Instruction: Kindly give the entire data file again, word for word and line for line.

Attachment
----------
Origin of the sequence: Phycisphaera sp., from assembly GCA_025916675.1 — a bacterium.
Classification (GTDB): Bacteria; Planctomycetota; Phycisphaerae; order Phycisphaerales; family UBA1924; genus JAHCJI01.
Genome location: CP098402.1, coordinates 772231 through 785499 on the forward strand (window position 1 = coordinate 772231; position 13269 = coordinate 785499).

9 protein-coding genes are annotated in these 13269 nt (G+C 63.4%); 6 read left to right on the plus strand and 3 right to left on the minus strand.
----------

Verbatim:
Origin of the sequence: Phycisphaera sp., from assembly GCA_025916675.1 — a bacterium.
Classification (GTDB): Bacteria; Planctomycetota; Phycisphaerae; order Phycisphaerales; family UBA1924; genus JAHCJI01.
Genome location: CP098402.1, coordinates 772231 through 785499 on the forward strand (window position 1 = coordinate 772231; position 13269 = coordinate 785499).

9 protein-coding genes are annotated in these 13269 nt (G+C 63.4%); 6 read left to right on the plus strand and 3 right to left on the minus strand.